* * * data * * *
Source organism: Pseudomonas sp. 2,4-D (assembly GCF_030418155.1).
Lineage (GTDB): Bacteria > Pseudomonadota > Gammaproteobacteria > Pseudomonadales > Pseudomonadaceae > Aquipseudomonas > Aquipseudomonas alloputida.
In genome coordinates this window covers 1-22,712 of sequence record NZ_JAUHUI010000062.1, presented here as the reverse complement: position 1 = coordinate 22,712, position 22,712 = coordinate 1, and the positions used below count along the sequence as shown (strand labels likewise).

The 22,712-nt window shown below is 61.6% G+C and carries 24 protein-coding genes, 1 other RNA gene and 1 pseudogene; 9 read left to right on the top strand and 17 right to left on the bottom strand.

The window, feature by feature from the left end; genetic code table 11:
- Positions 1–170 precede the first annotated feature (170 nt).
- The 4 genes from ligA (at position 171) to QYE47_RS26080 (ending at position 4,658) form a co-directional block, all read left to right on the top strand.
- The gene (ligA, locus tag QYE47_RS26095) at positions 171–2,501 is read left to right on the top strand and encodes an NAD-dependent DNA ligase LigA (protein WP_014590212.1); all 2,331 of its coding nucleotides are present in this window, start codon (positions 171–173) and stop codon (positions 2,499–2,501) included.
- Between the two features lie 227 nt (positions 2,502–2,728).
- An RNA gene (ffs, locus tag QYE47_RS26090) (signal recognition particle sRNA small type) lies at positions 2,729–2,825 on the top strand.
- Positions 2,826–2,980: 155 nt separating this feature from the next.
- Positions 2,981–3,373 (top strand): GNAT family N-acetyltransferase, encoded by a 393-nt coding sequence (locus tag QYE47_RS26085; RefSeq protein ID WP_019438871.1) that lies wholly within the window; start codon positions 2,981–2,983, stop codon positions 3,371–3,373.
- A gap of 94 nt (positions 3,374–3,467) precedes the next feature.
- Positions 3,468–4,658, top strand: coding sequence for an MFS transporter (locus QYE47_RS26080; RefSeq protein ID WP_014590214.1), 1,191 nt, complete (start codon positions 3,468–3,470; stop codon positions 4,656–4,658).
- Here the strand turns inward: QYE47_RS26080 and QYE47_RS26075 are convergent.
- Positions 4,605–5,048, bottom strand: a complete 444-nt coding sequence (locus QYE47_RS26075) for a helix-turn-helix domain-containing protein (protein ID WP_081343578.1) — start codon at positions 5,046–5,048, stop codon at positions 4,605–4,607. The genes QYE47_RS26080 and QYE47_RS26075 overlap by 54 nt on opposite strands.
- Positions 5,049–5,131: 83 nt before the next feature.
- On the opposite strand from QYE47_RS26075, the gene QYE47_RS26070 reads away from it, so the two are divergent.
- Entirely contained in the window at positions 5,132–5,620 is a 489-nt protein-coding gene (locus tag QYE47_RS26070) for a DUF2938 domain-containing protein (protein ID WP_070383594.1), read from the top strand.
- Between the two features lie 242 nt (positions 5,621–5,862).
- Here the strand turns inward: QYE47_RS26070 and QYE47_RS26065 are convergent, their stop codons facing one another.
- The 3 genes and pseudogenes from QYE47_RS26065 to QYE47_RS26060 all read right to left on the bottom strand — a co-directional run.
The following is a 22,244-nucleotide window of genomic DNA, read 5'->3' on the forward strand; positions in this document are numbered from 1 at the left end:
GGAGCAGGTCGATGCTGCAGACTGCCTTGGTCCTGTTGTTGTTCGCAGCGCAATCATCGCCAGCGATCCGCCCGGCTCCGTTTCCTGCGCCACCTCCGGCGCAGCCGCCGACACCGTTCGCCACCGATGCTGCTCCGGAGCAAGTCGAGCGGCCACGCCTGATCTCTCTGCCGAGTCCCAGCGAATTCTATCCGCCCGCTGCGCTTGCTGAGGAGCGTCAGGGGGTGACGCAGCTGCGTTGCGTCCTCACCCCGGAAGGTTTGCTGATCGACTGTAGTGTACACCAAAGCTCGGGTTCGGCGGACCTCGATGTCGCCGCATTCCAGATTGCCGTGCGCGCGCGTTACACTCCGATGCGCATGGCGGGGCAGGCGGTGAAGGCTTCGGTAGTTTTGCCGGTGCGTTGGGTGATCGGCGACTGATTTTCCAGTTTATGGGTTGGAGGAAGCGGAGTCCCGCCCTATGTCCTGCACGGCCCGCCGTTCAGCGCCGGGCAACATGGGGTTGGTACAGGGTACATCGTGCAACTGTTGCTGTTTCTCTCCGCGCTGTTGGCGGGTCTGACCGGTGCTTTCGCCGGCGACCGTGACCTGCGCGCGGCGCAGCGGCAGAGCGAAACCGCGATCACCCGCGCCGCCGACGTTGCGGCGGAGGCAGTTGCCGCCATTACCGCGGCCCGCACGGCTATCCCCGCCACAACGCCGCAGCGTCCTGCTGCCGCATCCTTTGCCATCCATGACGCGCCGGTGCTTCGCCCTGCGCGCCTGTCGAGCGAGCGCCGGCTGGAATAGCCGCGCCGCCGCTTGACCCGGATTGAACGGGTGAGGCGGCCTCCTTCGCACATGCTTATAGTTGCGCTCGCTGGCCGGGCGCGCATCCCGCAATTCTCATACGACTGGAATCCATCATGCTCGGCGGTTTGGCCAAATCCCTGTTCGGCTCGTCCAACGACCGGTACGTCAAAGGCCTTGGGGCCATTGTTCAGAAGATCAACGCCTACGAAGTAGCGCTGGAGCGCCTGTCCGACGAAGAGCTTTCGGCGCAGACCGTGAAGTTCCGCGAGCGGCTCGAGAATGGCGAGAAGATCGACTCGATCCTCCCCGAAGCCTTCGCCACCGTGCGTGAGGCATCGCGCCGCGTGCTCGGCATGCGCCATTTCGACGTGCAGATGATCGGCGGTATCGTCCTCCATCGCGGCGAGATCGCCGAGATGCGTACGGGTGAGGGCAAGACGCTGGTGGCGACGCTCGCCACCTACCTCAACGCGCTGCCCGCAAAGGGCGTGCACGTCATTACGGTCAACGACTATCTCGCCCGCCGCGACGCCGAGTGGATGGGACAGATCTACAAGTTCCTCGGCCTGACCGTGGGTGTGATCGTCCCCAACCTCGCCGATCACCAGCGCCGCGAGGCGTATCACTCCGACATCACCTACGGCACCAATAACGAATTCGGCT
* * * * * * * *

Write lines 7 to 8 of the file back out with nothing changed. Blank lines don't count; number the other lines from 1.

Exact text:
- The 4 genes from ligA (at position 171) to QYE47_RS26080 (ending at position 4,658) form a co-directional block, all read left to right on the top strand.
- The gene (ligA, locus tag QYE47_RS26095) at positions 171–2,501 is read left to right on the top strand and encodes an NAD-dependent DNA ligase LigA (protein WP_014590212.1); all 2,331 of its coding nucleotides are present in this window, start codon (positions 171–173) and stop codon (positions 2,499–2,501) included.